By: Ted Dabrowski and John Klingner
If you thought Illinois was already up to its neck in pension debts, just wait until the impact of the Coronavirus is tallied up. The stock market’s meltdown and collapsing interest rates mean the shortfall for Illinois’ five state-run pension funds is about to jump. Moody’s most-recent calculation before the crisis totaled $241 billion.*
That shortfall will jump to over $310 billion in 2020, according to Wirepoints calculations, if current conditions hold through the funds’ fiscal year end in June.
The increase is an additional $15,000 on top of the $90,000 “shadow mortgage” every Illinois household is already on the hook for. (See more: Illinoisans overwhelmed by a ‘shadow mortgage’ of pension debts.)
Moody’s recently estimated the impact the market correction will have on pensions across the country. The agency’s report shows that total pension shortfalls nationwide will “exceed $6 trillion, rising between 40% to 50% compared to fiscal 2019 measurements. [The shortfalls] would amount to around 30% of 2019 US GDP.”
While Moody’s did not report any numbers for individual states or municipalities, the news is particularly troubling for Illinois. The state, Chicago and many of the state’s struggling cities were already suffering from the nation’s worst pension crisis, both in terms of outright shortfalls and on a per capita basis (see Appendix 1), even before the virus hit. In fact, some Illinois pension funds – those with dramatically low asset-to-payout ratios – were already set to face liquidity problems over the next few years.
Now the market crunch, assuming it holds, will send Illinois’ state-level pension debt up to an estimated $312 billion.
Wirepoints arrived at that figure by using the same assumptions Moody’s used to arrive at its national figures. That included:
(1) Discounting the future pension payouts of the state’s five pension funds (see Appendix 2) using a 2.76 percent discount rate, the same rate used by Moody’s on March 20, 2020. By comparison, the discount rate in 2019 was 3.51 percent.
(2) reducing Illinois’ overall asset base by Moody’s expected average investment losses of 21 percent, as of March 20, 2020.
To be clear, the $312 billion calculation assumes the above discount rate and market losses still prevail on June 30, 2020. Actual results, of course, will be quite different depending on how the current crisis plays out.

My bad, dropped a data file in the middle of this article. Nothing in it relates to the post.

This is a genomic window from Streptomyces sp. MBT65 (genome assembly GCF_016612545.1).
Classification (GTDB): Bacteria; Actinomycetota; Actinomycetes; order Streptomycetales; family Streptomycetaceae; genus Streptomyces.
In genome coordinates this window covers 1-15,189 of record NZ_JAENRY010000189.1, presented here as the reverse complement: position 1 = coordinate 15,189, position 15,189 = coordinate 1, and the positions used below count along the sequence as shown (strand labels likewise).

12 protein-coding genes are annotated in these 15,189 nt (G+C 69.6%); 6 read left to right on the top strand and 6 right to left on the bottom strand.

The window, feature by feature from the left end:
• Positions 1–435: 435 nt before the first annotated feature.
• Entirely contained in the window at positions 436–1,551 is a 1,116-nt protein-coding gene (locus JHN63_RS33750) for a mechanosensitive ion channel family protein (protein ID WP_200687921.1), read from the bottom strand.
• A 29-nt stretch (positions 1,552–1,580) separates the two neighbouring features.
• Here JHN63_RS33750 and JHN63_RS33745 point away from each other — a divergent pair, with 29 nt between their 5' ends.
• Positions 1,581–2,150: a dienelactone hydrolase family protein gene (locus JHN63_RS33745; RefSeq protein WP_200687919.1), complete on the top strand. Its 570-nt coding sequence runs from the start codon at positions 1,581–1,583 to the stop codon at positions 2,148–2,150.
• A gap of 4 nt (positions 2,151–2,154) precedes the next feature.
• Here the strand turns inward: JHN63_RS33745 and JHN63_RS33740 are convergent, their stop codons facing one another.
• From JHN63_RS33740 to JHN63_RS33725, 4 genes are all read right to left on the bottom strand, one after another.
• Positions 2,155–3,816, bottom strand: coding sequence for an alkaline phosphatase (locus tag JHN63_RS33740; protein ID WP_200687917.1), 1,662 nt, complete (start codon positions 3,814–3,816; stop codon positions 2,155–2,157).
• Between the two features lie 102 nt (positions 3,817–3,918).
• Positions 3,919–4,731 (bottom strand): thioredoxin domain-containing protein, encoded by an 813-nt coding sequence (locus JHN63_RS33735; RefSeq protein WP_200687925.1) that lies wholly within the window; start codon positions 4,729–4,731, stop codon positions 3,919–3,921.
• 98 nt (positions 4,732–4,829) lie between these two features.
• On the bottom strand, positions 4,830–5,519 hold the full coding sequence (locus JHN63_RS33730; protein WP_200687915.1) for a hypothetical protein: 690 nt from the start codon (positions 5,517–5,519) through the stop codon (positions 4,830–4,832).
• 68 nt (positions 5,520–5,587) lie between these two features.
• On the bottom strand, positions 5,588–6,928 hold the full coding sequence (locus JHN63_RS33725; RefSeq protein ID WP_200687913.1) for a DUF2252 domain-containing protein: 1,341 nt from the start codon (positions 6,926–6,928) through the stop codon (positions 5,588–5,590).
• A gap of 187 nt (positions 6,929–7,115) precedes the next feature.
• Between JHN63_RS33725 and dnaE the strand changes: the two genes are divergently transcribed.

The rating agency’s summary of events so far offers a grim outlook for pensions everywhere:
“Recent US public pension investment losses, which we estimate are approaching $1 trillion, stand to severely compound the pension liability challenge already facing many governments. At the same time, the economic fallout from the coronavirus is reducing revenue levels and threatening the ability of state and local government entities to afford higher pension costs.”
But the biggest warning for Illinois comes from Moody’s comments on potential credit ratings:
“Without a dramatic bounceback of investment markets, 2020 pension investment losses will mark a significant turning point where the downside exposure of some state and local governments’ credit quality to pension risk comes to fruition because of already heightened liabilities and lower capacity to defer costs.” (emphasis added)
Illinois had no room to weather any pension losses before the virus hit. And now the state expects to suffer a multi-billion, multi-year hit to its revenues.
If the market doesn’t recover quickly, Illinois is likely looking at a junk bond rating. That’s going to have a lot of consequences for pensioners and ordinary Illinoisans alike.
*The state says the official shortfall for its five state-run funds is just $137 billion.
Read more about the impact of the Coronavirus on Illinois:
- Don’t Let States Rob COVID-19 Funds to Bail Out Pensions
- As the crisis deepens, keep an eye on Illinois’ unpaid bills
- Bad Public Pension Bailout Ideas Now Surfacing
- What next for Illinois?
- State of Illinois provides first look at possible revenue impact from downturn
- ‘Act of God’: Illinois Teachers Get Full Pay, Pension Accrual While Schools Are Closed
- Will Recession Revive Discussion of Municipal Bankruptcy and Bankruptcy-for-States?
- Stock market meltdown, collapsing bond rates will wreak havoc on Illinois’ weakest pension plans